Capturing Video From DVDs And The Internet

DISCLAIMER: Note that the following instructions are to be applied to classroom and school projects only, and please ensure that you are working within the bounds of copyright limitations and permitted uses of material.

Aimersoft Video Converter

One of the computers in the DML is equipped with Aimersoft Video Converter, software that enables you (among other things) to pull video clips from DVDs and output them as video or audio in various formats. Here we will focus on how to specify and create a video clip from a DVD that can you can then embed in a Wiki or add to a Prezi. Please see this page for instructions regarding the use of this program.

Snapz Pro

Snapz Pro is an easy-to-use tool available on the computers in the DML that permits you many options in capturing video. You can include or omit accompanying audio, and hide your cursor or make it visible (which is useful for demonstration purposes, as in the videos embedded throughout the how-to pages). You can then trim the ends of your video as necessary in Quicktime with a few simple steps outlined below, and then embed it in a wiki or add it to a prezi or another program as you wish. You can also use the program to capture only the audio accompanying a given video by following the steps recounted here.

The icon for Snapz Pro should be visible in the dock at the bottom of your computer screen, and looks like this:


If for some reason you do not see it in your dock, you can locate it in your application folder. Make sure that the screen you wish to capture is visible before you open the program, as afterwards you cannot rearrange your windows.

When you open Snapz Pro, you will see a window that looks like this:


You will want to click the movie button as shown above.

In the next window you will find several settings options. If you want to record a voiceover or the like, make sure the checkbox next to "Microphone track" is selected. If you wish to capture audio that goes along with the video, click "Mac audio track" as shown in the example below. The third box permits you to show or hide your cursor movement.


You will find that you are provided a dashed box that represents the width and height of your eventual screen capture. You can adjust its dimensions to those of the video you intend to record. For instance, let's say we want to capture one of the youtube videos embedded on the DML wiki page. The "capture area" may initially look something like this:


By clicking and dragging the black squares in the center of each side of the dashed box, its area can be resized to capture only the video as shown below.


After adjusting the box as needed, simply hit the "return" or "enter" key on your keyboard to begin recording, and then click the play button on the movie. When the movie is done, or you've recorded as much as you wish, click the Snapz icon in the dock to stop the recording process. You will now see the window shown below.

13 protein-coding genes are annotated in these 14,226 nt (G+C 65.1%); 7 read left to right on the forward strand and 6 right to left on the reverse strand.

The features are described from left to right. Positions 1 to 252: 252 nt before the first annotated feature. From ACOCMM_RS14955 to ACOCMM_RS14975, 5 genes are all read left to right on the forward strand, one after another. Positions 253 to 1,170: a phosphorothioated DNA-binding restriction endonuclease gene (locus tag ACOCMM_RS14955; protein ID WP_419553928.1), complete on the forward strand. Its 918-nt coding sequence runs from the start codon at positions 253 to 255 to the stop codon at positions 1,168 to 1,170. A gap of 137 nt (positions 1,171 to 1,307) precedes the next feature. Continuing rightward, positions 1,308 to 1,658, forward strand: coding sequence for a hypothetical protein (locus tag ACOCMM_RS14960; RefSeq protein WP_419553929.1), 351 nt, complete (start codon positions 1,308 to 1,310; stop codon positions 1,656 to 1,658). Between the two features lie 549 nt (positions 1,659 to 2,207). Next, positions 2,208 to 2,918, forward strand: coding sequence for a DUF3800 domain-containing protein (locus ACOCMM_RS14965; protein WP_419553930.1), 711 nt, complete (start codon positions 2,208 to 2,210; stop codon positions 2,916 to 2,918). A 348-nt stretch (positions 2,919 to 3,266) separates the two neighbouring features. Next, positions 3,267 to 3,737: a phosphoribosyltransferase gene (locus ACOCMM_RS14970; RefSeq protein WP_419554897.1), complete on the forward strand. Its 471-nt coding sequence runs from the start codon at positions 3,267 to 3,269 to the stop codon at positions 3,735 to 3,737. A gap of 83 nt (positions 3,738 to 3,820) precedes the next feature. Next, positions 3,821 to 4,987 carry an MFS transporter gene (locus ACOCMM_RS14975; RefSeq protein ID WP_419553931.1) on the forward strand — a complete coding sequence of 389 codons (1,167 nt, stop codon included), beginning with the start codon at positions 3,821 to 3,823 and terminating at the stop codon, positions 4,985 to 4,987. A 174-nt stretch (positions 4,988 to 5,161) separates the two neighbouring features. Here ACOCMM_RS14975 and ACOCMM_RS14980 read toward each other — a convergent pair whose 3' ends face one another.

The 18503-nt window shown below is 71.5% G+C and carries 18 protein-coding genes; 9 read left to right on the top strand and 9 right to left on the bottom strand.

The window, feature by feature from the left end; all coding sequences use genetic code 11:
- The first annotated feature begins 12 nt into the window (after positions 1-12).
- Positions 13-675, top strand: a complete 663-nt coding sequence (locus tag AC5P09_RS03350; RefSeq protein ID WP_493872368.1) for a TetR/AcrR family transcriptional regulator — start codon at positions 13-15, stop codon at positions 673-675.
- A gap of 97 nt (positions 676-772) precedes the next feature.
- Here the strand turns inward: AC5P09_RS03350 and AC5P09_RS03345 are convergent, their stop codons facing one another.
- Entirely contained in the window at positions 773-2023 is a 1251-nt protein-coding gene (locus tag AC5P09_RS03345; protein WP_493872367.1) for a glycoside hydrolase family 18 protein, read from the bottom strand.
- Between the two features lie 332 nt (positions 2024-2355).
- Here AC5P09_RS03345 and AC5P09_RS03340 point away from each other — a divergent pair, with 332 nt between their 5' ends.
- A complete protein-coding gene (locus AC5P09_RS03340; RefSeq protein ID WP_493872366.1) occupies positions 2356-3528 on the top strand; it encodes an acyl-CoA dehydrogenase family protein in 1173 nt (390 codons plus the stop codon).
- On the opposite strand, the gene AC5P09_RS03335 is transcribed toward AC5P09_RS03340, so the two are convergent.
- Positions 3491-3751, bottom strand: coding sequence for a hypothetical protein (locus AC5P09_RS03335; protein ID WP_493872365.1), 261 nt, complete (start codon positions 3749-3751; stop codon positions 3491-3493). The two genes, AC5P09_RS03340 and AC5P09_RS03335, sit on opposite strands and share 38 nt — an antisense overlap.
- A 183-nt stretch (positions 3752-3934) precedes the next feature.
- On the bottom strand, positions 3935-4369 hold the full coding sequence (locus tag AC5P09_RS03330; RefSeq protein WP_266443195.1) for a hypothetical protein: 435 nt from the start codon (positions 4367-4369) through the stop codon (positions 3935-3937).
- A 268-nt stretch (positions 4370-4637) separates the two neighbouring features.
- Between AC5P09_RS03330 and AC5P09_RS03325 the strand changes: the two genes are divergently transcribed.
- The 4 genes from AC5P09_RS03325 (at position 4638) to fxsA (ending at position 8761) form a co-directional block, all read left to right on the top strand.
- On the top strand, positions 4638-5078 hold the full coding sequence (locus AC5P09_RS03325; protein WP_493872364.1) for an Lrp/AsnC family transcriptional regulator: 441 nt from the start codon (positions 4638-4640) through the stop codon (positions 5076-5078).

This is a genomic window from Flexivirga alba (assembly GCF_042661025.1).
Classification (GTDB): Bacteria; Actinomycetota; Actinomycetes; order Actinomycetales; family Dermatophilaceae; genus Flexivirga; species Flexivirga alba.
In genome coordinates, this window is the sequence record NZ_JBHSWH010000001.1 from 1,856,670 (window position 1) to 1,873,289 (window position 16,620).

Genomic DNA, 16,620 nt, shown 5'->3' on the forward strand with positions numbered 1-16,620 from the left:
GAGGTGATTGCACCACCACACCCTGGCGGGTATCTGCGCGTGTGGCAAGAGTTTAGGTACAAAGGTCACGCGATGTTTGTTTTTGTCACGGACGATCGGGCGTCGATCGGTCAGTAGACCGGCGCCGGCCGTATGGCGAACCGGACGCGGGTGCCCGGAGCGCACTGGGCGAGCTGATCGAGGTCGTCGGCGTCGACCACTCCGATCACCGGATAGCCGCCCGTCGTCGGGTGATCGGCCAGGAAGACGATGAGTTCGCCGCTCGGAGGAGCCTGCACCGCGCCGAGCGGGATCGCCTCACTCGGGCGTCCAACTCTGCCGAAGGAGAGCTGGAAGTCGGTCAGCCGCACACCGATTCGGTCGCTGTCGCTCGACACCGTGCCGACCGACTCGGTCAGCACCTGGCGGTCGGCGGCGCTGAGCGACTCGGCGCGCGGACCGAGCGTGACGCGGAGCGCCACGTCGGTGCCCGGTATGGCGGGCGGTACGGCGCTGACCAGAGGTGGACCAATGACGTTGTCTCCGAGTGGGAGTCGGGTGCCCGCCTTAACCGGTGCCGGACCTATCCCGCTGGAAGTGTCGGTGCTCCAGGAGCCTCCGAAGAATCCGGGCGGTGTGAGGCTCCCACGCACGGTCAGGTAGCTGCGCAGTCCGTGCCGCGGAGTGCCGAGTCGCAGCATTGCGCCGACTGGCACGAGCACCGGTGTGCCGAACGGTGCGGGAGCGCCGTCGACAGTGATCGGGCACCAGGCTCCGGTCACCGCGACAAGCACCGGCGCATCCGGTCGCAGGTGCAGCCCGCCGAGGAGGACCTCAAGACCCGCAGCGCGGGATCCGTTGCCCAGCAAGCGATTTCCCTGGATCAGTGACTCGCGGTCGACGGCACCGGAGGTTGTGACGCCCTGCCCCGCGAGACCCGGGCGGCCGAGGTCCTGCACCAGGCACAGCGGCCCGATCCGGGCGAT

If you determine after the fact that you don't want the audio track, or perhaps you only want the audio track and not the video, you can select the relevant checkboxes accordingly. Next to each aspect you will see a "settings" button, visible above, which permits you to make some determinations as to quality and format.

In the video settings you will find you can select a compression type from the pulldown menu at the top as shown below. H.264 is required for wikis, but you may have different needs for other programs. You can also adjust the quality, which will ultimately affect file size (the higher the quality, the larger the file size). Make your selections and then click "okay" to save changes and return to the original screen.

videosettings.png videopulldown.png

You will find some similar options in the audio settings menu. Here again you can change your format and the sound quality with the options shown below.

audiosettings.png audioformat.png

Once again, click "okay" to save any changes and return to the original screen. Click "save now" to finalize your clip.


The captured video will likely open automatically in your default movie playing program; on the computers here that will be Quicktime. If the video does not automatically open, simply find it on your desktop and manually open it.


If you wish to edit the beginning and/or end of your clip (for instance, to eliminate the time it took to start playing the movie or end the recording process), you can do so within the Quicktime program. Click the pulldown edit menu and select "Trim," or type command-T on your keyboard. You will now find yellow "bookends" surrounding stills from your movie as shown below.


Drag the yellow ends to make the clip your desired length, which you can preview by scrolling or clicking the play button (or pressing the space bar).


Hit the "trim" button to the right to finalize your selection, and save (or "save as") your edited clip. For instructions on how to then embed this clip into a wiki, see this page. To add it to a prezi, see this page.

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